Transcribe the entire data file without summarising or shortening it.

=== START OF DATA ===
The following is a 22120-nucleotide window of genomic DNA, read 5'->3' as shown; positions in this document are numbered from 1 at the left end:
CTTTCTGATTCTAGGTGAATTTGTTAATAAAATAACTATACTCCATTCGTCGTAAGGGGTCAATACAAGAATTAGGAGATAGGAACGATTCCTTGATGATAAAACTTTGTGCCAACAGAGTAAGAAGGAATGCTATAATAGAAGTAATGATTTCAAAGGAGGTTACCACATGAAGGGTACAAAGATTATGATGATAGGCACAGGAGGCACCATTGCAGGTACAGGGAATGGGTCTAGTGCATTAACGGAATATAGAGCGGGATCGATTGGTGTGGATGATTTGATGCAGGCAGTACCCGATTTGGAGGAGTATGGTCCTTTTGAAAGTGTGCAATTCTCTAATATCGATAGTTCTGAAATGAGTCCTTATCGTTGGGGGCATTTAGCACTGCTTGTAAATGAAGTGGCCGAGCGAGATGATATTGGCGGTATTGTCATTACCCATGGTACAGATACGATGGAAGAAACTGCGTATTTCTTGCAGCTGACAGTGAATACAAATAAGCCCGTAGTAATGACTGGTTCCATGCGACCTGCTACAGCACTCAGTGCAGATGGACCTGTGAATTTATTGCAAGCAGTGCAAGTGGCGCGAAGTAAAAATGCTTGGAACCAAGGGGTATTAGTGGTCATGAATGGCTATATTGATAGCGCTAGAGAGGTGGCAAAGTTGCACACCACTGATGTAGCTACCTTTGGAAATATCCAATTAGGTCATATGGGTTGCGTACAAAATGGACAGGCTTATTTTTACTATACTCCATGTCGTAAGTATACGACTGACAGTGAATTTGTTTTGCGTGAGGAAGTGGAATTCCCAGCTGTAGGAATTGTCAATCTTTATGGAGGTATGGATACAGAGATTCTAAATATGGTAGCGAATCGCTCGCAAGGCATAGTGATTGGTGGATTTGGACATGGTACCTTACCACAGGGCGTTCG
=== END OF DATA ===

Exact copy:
The following is a 22120-nucleotide window of genomic DNA, read 5'->3' as shown; positions in this document are numbered from 1 at the left end:
CTTTCTGATTCTAGGTGAATTTGTTAATAAAATAACTATACTCCATTCGTCGTAAGGGGTCAATACAAGAATTAGGAGATAGGAACGATTCCTTGATGATAAAACTTTGTGCCAACAGAGTAAGAAGGAATGCTATAATAGAAGTAATGATTTCAAAGGAGGTTACCACATGAAGGGTACAAAGATTATGATGATAGGCACAGGAGGCACCATTGCAGGTACAGGGAATGGGTCTAGTGCATTAACGGAATATAGAGCGGGATCGATTGGTGTGGATGATTTGATGCAGGCAGTACCCGATTTGGAGGAGTATGGTCCTTTTGAAAGTGTGCAATTCTCTAATATCGATAGTTCTGAAATGAGTCCTTATCGTTGGGGGCATTTAGCACTGCTTGTAAATGAAGTGGCCGAGCGAGATGATATTGGCGGTATTGTCATTACCCATGGTACAGATACGATGGAAGAAACTGCGTATTTCTTGCAGCTGACAGTGAATACAAATAAGCCCGTAGTAATGACTGGTTCCATGCGACCTGCTACAGCACTCAGTGCAGATGGACCTGTGAATTTATTGCAAGCAGTGCAAGTGGCGCGAAGTAAAAATGCTTGGAACCAAGGGGTATTAGTGGTCATGAATGGCTATATTGATAGCGCTAGAGAGGTGGCAAAGTTGCACACCACTGATGTAGCTACCTTTGGAAATATCCAATTAGGTCATATGGGTTGCGTACAAAATGGACAGGCTTATTTTTACTATACTCCATGTCGTAAGTATACGACTGACAGTGAATTTGTTTTGCGTGAGGAAGTGGAATTCCCAGCTGTAGGAATTGTCAATCTTTATGGAGGTATGGATACAGAGATTCTAAATATGGTAGCGAATCGCTCGCAAGGCATAGTGATTGGTGGATTTGGACATGGTACCTTACCACAGGGCGTTCG